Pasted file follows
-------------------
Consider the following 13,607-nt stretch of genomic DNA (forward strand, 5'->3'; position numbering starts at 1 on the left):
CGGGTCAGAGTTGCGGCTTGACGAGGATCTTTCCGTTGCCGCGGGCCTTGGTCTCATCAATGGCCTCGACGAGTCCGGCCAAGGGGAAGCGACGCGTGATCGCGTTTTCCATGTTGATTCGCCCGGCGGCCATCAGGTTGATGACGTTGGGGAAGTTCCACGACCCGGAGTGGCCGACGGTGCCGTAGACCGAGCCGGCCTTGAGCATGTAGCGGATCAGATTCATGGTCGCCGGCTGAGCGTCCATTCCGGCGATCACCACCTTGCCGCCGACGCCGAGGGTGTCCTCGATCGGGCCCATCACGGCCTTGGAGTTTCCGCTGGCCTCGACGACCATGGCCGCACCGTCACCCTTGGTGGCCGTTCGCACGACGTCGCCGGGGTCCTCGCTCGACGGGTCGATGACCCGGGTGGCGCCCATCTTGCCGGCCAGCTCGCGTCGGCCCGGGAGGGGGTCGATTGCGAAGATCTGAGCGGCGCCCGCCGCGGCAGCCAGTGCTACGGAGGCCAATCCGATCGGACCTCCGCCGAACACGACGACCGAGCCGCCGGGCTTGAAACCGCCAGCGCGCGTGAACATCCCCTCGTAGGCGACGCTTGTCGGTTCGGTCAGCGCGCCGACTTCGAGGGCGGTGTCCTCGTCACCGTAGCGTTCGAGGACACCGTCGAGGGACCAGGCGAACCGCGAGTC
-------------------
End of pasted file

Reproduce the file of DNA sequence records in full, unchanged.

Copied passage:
Consider the following 13,607-nt stretch of genomic DNA (forward strand, 5'->3'; position numbering starts at 1 on the left):
CGGGTCAGAGTTGCGGCTTGACGAGGATCTTTCCGTTGCCGCGGGCCTTGGTCTCATCAATGGCCTCGACGAGTCCGGCCAAGGGGAAGCGACGCGTGATCGCGTTTTCCATGTTGATTCGCCCGGCGGCCATCAGGTTGATGACGTTGGGGAAGTTCCACGACCCGGAGTGGCCGACGGTGCCGTAGACCGAGCCGGCCTTGAGCATGTAGCGGATCAGATTCATGGTCGCCGGCTGAGCGTCCATTCCGGCGATCACCACCTTGCCGCCGACGCCGAGGGTGTCCTCGATCGGGCCCATCACGGCCTTGGAGTTTCCGCTGGCCTCGACGACCATGGCCGCACCGTCACCCTTGGTGGCCGTTCGCACGACGTCGCCGGGGTCCTCGCTCGACGGGTCGATGACCCGGGTGGCGCCCATCTTGCCGGCCAGCTCGCGTCGGCCCGGGAGGGGGTCGATTGCGAAGATCTGAGCGGCGCCCGCCGCGGCAGCCAGTGCTACGGAGGCCAATCCGATCGGACCTCCGCCGAACACGACGACCGAGCCGCCGGGCTTGAAACCGCCAGCGCGCGTGAACATCCCCTCGTAGGCGACGCTTGTCGGTTCGGTCAGCGCGCCGACTTCGAGGGCGGTGTCCTCGTCACCGTAGCGTTCGAGGACACCGTCGAGGGACCAGGCGAACCGCGAGTC